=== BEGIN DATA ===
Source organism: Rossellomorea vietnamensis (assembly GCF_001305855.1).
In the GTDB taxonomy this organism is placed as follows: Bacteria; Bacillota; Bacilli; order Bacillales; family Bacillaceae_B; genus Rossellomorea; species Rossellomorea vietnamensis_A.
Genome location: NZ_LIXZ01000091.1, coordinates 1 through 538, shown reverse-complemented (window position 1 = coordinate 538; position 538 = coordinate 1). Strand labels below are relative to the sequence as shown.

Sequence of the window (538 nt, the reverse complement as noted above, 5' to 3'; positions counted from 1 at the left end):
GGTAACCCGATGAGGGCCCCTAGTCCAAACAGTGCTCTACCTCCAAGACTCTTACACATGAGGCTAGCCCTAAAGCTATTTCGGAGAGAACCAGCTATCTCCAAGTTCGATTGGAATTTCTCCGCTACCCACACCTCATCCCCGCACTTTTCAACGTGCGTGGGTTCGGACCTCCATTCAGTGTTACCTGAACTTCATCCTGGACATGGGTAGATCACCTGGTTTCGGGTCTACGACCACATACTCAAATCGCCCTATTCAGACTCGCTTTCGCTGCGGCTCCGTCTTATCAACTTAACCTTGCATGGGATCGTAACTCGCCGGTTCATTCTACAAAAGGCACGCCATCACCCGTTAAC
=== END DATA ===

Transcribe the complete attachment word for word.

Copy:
Source organism: Rossellomorea vietnamensis (assembly GCF_001305855.1).
In the GTDB taxonomy this organism is placed as follows: Bacteria; Bacillota; Bacilli; order Bacillales; family Bacillaceae_B; genus Rossellomorea; species Rossellomorea vietnamensis_A.
Genome location: NZ_LIXZ01000091.1, coordinates 1 through 538, shown reverse-complemented (window position 1 = coordinate 538; position 538 = coordinate 1). Strand labels below are relative to the sequence as shown.

Sequence of the window (538 nt, the reverse complement as noted above, 5' to 3'; positions counted from 1 at the left end):
GGTAACCCGATGAGGGCCCCTAGTCCAAACAGTGCTCTACCTCCAAGACTCTTACACATGAGGCTAGCCCTAAAGCTATTTCGGAGAGAACCAGCTATCTCCAAGTTCGATTGGAATTTCTCCGCTACCCACACCTCATCCCCGCACTTTTCAACGTGCGTGGGTTCGGACCTCCATTCAGTGTTACCTGAACTTCATCCTGGACATGGGTAGATCACCTGGTTTCGGGTCTACGACCACATACTCAAATCGCCCTATTCAGACTCGCTTTCGCTGCGGCTCCGTCTTATCAACTTAACCTTGCATGGGATCGTAACTCGCCGGTTCATTCTACAAAAGGCACGCCATCACCCGTTAAC